Child protective services will take the baby into custody for fostering or adoption, a process the birth parent may not be a part of, Hayes explains. If a birth parent changes their mind, they must contact their local social services department and follow many steps before a judge will ultimately decide if custody is to be reinstated.
If a pregnant individual is unsure if they want to keep their child upon birth, Hayes encourages speaking to their medical provider or a social worker. It is also important to understand the specifics of the Safe Haven law in their state, as relinquishment time periods vary widely.
“We don’t want people to be afraid to ask questions, and we don’t want anyone to feel judged,” says Hayes. “We’re here to help them and help this baby and everyone that’s involved.”
Adoption services are available in Wisconsin to both those who are pregnant or who have recently given birth. Catholic Charities has a La Crosse office, while Lutheran Social Services has a Madison site. Other state agencies include Adoptions of Wisconsin, Adoption Choice Inc. and Bethany Christian Services.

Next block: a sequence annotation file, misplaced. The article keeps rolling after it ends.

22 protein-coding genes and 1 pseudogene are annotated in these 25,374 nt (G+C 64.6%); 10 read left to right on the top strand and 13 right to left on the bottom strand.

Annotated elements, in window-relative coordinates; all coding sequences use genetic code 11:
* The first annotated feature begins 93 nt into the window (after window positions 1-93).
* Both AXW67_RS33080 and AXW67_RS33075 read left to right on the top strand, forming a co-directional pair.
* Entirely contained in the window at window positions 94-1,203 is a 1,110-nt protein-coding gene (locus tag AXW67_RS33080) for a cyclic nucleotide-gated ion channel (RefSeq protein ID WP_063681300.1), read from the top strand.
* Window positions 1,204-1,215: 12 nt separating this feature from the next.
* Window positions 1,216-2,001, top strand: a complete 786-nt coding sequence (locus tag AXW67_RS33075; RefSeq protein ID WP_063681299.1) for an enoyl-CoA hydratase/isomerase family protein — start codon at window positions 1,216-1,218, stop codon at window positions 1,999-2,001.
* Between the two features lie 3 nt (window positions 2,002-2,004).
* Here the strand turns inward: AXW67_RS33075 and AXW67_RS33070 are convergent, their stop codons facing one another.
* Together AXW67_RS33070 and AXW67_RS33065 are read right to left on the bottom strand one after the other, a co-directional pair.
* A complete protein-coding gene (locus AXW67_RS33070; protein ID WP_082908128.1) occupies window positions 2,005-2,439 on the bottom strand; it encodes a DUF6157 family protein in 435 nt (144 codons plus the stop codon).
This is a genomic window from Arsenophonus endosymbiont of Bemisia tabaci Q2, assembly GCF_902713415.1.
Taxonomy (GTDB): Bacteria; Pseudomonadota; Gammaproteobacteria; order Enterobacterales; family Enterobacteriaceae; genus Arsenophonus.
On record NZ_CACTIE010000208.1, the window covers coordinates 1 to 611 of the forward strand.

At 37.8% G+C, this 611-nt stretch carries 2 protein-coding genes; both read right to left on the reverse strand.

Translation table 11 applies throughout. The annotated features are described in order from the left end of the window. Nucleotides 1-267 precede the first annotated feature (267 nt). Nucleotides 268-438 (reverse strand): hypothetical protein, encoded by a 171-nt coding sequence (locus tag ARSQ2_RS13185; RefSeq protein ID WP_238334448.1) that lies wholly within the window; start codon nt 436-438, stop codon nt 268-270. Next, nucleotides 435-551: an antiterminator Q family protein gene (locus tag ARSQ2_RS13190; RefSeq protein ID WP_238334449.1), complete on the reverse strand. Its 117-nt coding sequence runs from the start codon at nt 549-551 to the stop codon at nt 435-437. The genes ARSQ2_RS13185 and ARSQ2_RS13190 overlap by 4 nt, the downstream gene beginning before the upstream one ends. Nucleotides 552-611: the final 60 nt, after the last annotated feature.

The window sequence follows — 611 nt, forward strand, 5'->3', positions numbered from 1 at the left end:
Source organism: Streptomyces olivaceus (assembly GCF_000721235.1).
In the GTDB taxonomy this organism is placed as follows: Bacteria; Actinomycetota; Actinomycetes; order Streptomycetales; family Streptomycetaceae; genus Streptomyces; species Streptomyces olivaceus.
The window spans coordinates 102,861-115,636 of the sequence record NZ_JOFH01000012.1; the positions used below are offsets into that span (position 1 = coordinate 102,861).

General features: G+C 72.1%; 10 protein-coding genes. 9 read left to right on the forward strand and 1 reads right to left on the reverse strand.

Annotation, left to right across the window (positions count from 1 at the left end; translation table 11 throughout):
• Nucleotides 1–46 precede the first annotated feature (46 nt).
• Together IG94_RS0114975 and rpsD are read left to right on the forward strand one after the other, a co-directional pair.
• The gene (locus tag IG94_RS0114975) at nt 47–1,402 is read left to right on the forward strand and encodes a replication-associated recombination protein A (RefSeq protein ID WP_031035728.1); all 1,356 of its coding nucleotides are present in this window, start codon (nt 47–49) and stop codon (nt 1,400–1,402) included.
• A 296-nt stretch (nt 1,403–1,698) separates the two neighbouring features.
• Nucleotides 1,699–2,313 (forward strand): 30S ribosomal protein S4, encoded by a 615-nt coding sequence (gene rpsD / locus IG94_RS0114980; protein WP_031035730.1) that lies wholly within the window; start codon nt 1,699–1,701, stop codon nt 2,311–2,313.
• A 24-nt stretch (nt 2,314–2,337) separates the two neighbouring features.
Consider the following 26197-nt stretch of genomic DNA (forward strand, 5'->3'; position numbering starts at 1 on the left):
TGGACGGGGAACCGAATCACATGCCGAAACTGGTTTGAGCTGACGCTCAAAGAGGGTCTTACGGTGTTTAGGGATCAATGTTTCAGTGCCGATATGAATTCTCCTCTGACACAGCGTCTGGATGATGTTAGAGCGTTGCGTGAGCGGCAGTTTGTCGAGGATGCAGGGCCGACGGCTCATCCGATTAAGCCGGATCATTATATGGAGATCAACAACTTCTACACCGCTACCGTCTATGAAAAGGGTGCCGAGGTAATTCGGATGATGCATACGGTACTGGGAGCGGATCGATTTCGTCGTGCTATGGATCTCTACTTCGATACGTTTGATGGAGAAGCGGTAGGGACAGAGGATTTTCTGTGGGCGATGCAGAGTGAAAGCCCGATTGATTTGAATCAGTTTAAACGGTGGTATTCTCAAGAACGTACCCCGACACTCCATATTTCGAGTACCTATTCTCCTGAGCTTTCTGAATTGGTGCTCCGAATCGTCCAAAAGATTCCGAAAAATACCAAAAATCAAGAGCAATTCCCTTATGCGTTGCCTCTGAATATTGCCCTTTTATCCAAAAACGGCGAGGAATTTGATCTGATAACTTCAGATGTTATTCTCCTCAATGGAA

These agencies offer free support groups, resources, and assistance in making adoption plans. The birth parent faces not costs, and financial assistance for necessary resources, such as food and housing, may be available.
There are an estimated one to two million families or couples on waiting lists to adopt each year, and around 135,000 children placed. Of those placed, around 15% are “voluntary relinquished American babies,” according to the Adoption Network. Newborns, especially those born without significant health problems, are placed the easiest.
Birth parents can work with a social worker to determine whether they wish for a closed adoption — with no current or future contact with the child and adoptive parents — or an open adoption plan, which could vary from occasional photos to phone calls to agreed upon visits. Birth parents can be involved in selecting an adoptive family, either formulating their own match or choosing from the prospective families working with their agency. They may also designate the agency to select a family.